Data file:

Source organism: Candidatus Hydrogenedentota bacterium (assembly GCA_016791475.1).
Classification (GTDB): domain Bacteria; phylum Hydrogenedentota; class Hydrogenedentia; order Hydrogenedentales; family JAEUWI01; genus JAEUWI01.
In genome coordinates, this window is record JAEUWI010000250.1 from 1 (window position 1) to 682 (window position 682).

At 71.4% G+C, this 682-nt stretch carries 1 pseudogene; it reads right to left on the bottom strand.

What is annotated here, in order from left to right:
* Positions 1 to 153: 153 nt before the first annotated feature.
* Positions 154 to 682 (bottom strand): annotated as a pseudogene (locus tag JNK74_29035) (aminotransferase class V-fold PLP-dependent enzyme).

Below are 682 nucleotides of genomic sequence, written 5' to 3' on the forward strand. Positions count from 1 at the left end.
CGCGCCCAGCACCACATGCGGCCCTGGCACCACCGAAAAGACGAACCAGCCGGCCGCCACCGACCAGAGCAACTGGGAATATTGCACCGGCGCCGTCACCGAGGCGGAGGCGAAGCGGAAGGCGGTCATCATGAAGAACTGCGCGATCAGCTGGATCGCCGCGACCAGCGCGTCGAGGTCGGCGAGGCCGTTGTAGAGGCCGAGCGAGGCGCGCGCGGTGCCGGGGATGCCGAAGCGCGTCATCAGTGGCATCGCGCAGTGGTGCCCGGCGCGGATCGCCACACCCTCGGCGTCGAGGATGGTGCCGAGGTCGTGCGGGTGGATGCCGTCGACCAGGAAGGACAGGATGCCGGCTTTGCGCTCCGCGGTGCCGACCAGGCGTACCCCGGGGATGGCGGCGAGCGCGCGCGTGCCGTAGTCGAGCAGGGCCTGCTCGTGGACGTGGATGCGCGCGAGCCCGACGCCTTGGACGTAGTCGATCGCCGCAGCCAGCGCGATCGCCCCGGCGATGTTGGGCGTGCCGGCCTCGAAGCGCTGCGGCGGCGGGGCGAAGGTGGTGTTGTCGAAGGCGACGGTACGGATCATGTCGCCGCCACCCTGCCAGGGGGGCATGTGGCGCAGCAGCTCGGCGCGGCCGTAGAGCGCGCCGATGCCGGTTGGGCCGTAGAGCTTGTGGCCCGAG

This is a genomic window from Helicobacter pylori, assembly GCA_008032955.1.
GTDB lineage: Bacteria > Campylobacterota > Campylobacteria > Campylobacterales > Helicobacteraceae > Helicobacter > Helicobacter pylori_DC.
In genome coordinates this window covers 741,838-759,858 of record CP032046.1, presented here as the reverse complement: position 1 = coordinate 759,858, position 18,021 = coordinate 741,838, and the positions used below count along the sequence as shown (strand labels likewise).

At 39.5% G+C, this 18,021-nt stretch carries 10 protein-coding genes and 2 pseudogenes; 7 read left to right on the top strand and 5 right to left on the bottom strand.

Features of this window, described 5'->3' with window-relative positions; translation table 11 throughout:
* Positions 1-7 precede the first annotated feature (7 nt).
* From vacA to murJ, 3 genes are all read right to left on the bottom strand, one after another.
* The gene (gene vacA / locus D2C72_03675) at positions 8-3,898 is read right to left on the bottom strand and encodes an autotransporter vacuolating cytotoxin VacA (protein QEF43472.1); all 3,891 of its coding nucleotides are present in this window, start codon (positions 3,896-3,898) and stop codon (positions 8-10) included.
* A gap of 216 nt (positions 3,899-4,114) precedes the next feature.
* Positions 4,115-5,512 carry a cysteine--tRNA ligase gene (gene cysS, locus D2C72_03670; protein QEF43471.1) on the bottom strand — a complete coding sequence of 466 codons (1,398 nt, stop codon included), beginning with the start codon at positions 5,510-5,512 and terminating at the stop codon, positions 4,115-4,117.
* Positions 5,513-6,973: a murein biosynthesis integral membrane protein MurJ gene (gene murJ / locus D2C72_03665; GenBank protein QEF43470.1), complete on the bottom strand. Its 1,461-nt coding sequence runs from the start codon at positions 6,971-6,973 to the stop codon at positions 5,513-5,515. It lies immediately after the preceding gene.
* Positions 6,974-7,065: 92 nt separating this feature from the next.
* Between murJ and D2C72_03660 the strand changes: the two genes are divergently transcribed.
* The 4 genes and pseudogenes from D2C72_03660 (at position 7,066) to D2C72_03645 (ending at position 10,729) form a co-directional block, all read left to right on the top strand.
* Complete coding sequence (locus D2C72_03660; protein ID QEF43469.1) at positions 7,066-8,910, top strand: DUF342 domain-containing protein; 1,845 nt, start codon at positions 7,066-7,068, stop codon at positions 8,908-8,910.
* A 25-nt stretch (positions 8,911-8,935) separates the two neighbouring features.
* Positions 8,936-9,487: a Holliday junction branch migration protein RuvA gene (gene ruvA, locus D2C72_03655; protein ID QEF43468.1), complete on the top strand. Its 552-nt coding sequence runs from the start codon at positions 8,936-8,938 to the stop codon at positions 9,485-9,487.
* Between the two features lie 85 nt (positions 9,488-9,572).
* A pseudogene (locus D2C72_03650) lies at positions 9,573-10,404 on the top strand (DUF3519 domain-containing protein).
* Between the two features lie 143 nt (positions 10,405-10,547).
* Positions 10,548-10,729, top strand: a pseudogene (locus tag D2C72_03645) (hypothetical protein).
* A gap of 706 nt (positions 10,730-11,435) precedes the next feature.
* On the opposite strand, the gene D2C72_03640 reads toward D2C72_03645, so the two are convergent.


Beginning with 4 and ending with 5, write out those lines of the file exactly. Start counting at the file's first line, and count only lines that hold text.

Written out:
At 71.4% G+C, this 682-nt stretch carries 1 pseudogene; it reads right to left on the bottom strand.

What is annotated here, in order from left to right: